Review: The Inbetweeners Movie

Everyone’s favourite lads from E4 are back and they’re off to the Greek island of Crete for an adventure that promises to be nothing but “sex, fanny and booze.”

This is the hilarious postscript to the runaway comedy series The Inbetweeners which followed a group of teenagers through their time at Rudge Park Comprehensive School. The time has finally come for them to graduate and grow up. But we know them better than that.

Making the huge jump from television to the big screen is a feat that the boys just about manage in what is ultimately a ninety minute episode of the sitcom. Celebrating their freedom from sixth form, the guys leave the classroom behind to book themselves into the nastiest hotel in Crete with only the creepy locals as company.

Despite their vile accommodation, sleazy Jay (James Buckley) is determined to help the gang get drunk and pull loads of women. Out on the main strip, reality sets in that it is mainly dopey Neil (Blake Harrison) that is the real hit with the ladies as he motorboats the grannies on the dance floor.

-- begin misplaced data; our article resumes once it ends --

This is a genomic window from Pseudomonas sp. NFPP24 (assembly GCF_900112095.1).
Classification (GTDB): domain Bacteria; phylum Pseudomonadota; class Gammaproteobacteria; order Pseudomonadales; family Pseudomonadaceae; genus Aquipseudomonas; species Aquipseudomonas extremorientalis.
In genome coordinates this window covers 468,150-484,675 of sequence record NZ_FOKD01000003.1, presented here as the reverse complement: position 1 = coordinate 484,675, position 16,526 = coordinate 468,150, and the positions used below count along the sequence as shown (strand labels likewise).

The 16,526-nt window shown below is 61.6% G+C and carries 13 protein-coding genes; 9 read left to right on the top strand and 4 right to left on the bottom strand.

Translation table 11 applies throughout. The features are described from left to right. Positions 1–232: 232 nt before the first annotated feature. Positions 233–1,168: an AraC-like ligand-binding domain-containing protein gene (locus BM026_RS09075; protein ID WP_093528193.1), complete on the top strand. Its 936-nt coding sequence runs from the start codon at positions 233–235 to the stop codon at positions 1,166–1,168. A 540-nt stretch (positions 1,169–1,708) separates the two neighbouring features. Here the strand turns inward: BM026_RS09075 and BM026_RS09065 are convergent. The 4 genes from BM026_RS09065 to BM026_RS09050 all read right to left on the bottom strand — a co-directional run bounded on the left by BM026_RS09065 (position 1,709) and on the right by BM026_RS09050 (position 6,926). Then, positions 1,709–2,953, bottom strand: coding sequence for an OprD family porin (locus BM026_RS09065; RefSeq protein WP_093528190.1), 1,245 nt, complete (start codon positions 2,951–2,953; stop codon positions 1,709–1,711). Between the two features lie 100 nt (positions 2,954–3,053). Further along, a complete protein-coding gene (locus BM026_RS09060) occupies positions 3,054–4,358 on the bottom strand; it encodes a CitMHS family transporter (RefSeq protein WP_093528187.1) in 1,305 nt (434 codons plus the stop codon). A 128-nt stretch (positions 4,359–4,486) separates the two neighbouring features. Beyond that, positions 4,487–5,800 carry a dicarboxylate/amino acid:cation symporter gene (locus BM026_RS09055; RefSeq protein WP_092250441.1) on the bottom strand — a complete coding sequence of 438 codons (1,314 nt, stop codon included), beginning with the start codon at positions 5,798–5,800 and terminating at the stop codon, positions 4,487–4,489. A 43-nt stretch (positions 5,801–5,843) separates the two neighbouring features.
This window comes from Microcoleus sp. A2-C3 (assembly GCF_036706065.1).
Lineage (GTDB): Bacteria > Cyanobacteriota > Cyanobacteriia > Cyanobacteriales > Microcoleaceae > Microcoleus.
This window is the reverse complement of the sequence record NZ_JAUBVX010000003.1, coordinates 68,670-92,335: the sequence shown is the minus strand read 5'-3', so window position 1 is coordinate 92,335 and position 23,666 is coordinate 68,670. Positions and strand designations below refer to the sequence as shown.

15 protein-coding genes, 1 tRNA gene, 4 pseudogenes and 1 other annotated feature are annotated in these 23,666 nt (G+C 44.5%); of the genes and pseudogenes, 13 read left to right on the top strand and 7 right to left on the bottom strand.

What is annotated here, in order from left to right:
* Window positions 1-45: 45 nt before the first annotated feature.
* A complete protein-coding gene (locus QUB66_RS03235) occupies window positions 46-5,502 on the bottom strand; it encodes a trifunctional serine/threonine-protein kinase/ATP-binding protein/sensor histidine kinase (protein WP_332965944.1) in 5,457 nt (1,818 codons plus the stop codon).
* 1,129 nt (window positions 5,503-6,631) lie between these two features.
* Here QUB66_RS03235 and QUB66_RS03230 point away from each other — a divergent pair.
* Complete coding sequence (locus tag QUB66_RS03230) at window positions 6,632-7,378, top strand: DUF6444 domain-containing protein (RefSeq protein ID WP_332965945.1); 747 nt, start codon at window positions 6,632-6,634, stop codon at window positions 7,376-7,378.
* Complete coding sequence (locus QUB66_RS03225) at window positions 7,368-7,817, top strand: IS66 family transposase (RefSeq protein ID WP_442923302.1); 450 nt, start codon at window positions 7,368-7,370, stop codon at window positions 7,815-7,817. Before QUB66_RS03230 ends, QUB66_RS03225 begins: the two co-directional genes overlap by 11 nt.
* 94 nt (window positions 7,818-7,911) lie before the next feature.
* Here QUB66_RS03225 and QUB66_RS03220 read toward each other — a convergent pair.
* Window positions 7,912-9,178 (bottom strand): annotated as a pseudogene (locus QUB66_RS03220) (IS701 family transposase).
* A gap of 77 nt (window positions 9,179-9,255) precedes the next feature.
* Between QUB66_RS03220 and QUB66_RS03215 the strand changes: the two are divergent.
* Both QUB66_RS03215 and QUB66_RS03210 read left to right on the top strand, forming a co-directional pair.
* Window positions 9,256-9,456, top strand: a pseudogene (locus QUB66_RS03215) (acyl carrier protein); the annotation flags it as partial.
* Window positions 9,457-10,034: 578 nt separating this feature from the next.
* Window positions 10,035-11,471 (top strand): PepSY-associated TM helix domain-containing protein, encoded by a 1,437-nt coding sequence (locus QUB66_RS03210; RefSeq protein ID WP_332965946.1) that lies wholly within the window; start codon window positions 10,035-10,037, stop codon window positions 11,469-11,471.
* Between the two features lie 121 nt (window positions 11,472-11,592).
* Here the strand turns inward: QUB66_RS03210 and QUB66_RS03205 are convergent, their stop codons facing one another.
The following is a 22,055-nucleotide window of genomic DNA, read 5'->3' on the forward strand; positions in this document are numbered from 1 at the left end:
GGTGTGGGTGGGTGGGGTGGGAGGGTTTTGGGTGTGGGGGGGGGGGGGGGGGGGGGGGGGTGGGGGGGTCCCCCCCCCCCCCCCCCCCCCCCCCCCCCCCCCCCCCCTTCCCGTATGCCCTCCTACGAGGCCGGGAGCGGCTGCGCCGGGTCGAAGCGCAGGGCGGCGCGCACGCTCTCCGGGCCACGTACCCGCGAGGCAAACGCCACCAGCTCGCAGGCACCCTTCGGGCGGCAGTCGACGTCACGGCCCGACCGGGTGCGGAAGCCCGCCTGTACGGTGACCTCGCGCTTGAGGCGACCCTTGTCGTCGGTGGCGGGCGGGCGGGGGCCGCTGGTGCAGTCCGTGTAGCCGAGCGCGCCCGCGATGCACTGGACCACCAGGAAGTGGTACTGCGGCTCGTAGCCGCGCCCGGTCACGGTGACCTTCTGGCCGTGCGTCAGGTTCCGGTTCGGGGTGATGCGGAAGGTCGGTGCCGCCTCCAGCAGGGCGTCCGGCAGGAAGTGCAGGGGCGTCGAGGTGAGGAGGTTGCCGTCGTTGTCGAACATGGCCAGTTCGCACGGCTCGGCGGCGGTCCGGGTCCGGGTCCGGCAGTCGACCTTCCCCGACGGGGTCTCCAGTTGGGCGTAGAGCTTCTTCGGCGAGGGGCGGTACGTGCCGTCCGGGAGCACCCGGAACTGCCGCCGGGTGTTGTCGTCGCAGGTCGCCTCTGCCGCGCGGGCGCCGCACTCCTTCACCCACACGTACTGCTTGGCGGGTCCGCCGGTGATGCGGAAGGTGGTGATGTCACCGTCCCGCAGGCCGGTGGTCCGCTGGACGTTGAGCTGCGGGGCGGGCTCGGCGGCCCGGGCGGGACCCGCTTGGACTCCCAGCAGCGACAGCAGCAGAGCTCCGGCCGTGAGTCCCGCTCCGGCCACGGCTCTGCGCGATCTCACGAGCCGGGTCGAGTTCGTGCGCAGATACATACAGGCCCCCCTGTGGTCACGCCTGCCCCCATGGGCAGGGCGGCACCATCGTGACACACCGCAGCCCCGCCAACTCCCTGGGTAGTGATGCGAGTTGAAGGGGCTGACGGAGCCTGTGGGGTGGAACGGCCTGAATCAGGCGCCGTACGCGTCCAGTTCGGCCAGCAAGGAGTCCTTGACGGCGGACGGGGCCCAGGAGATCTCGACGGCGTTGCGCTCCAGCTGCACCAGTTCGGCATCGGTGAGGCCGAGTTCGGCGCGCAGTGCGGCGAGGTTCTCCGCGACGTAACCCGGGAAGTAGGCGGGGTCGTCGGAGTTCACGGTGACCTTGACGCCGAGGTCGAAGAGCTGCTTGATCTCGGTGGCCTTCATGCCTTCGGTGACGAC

In a lifeless bar, geeky Will (Simon Bird) and soppy Simon (Joe Thomas) try their luck with a group of girls from their own generation but soon discover that they are no better at chatting up the opposite sex than they are at looking desirable by the pool. Super-sensitive Simon is still hung up over his ex-girlfriend and will go to any lengths to get his hands on a coveted ticket to the island’s infamous boat party which she is attending. As the weather hots up, so does tension between the group who are soon at each other’s throats.

Hidden amongst Malia’s scantily clad female eye candy are the refreshingly well rounded ladies the lads set their sights on. Particularly well rounded is Jane, (Lydia Rose Bewley) whose curvy body is a laughing stock when she strips to her undies for a late night skinny dipping session. Jay’s aversion to her womanly figure must worry the nation’s females of a similar seductive stature.

The storyline of the film is often lost amidst the crude gags but this laugh out loud comedy is not apologetic. Some quality acting from pretty Laura Haddock, playing Will’s love conquest Alison, compensates for the bland efforts of some supporting characters but it is the lads we all love that take centre stage.

From poo to penises, there is no shortage of the same crudity that many students may recall from their own booze-drenched holidays. Examples include full frontal male nudity from a club dancer who also happens to be the master of self-fellatio. The 15 rating is debatable.

But writers Iain Morris and Damon Beesley have succeeded in creating a film our generation can relate to. It is not ground breaking or life changing but it does remind us why we love cheap package holidays and why what happens on tour, stays on tour.




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